The Kavanaugh Hearings – aka Hell Week for Spouses of Sex Addicts


For spouses of sex addicts, this was a tough week.  There’s been a lot of confusion for me and my fellow warriors who called in tears – unexpectedly triggered by the Kavanaugh hearings.

I’m NOT saying Kavanaugh is a sex addict. That’s never even been alleged. And I’m NOT taking sides. Surprisingly, I can’t…. yet.

This is much deeper than politics to those of us who’ve been entangled with a sex addict.

The problem with sex addicts isn’t just the sex, it’s the abusive patterns of lying, gaslighting, and projection, mixed with whopping doses of feigned righteous anger.

Even after disclosure, intensive therapy, and weekly attendance at Sex Addicts Anon meetings – where our sex addicts often “led” their groups while still screwing whores – we’ve watched them pound tables, cry, and declare their innocence with legendary righteousness.

We’ve seen our sex addicts lie to judges, children, family, and counselors, often with seething anger because anyone would dare think ill of them.

The entitlement of sex addicts is a wonder to behold. The denial is staggering, upstaged only by their firmly held belief that they are great spouses, fathers, and employees – despite mounds of evidence to the contrary.

Many of us couldn’t get past Kavanaugh’s “righteous anger”.  It was too familiar. It tied our stomach in knots and took us back to divorce courtrooms where we sat across from our once husbands and listened as they dismantled us with lies.

It took us back to counselor’s offices, where our then spouses threw things, yelled, and demanded the counselors stop accusing them and instead fix their “crazy” wives.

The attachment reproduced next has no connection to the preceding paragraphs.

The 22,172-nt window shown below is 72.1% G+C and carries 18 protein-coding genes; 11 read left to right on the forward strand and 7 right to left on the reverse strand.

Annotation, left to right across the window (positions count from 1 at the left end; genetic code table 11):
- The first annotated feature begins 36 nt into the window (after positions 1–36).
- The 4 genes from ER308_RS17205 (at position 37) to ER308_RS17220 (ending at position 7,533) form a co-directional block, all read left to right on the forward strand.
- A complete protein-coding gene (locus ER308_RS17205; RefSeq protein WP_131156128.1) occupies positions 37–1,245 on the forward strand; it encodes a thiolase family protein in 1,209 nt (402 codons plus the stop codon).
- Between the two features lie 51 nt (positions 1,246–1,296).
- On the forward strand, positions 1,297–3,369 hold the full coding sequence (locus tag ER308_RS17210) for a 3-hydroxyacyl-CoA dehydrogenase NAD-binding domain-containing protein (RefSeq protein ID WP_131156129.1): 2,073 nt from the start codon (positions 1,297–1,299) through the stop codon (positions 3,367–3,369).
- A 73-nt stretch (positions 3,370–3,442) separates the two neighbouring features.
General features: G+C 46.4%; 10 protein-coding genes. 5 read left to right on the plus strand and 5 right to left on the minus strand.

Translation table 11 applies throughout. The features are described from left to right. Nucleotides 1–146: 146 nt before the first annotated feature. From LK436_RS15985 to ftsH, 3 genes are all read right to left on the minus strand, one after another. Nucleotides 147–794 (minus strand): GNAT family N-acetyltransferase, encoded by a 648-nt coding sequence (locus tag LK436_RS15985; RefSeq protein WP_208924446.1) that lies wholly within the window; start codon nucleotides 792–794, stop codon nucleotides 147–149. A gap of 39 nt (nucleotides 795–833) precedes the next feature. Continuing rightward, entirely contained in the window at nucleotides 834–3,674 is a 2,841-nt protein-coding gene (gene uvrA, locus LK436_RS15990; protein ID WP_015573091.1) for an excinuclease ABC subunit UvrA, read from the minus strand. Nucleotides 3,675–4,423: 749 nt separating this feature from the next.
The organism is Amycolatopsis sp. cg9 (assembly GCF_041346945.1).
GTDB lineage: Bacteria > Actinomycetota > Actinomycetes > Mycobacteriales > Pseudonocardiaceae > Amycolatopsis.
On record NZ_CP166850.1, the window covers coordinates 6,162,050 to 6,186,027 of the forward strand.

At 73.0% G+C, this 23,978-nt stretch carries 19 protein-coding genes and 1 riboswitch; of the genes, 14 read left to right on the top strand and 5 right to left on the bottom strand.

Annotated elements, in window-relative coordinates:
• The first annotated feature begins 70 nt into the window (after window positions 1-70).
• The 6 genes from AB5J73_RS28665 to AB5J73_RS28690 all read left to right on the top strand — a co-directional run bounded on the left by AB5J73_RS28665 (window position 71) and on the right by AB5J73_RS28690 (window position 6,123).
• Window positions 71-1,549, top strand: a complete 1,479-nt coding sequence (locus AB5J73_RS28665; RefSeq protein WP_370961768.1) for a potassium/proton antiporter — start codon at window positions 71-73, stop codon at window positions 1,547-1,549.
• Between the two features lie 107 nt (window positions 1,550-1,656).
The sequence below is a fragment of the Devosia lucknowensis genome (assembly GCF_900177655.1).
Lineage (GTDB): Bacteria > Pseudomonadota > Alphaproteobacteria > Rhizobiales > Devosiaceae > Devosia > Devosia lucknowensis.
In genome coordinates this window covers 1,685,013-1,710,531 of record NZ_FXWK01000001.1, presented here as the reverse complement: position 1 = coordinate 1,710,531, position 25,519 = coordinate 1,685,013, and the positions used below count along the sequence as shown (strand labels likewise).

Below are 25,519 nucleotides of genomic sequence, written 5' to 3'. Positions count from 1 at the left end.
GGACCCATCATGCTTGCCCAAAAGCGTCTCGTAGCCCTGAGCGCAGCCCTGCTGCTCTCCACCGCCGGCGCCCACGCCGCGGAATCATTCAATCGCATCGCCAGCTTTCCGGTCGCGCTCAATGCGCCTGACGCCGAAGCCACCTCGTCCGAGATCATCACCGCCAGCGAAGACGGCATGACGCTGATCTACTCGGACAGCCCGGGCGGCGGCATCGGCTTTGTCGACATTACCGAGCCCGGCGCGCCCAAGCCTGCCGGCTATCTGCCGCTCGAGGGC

And so, we couldn’t quite believe Brett Kavanaugh. We couldn’t get past that righteousness.

On the other hand, we’ve had to live thru our own character assassinations by our sex addicts.  Most of us assumed that once the addicts had confessed and taken steps to “fix” their addiction, they’d forever be honest about it.

It took us completely off guard when we learned how our exes had turned the tables and accused us of the hideous things they’d actually done. For many of us, that projection has been the hardest abuse to stomach in all this mess.

We often struggle with a burning desire to clear our own names of  false accusations. We’ve pounded our pillows, cried, yelled, and been physically ill when learning of our ex’s continued lies at our expense.

And so, we want to believe Brett Kavanaugh. We, too, have been consumed with the need to be heard and have our reputations restored.

Because we have survived both ends of this argument, it turns out many of us are having a hard time taking sides.

Most of us know who we want to believe, and we don’t always agree on that. But we do agree that it’s been one hell of a week.

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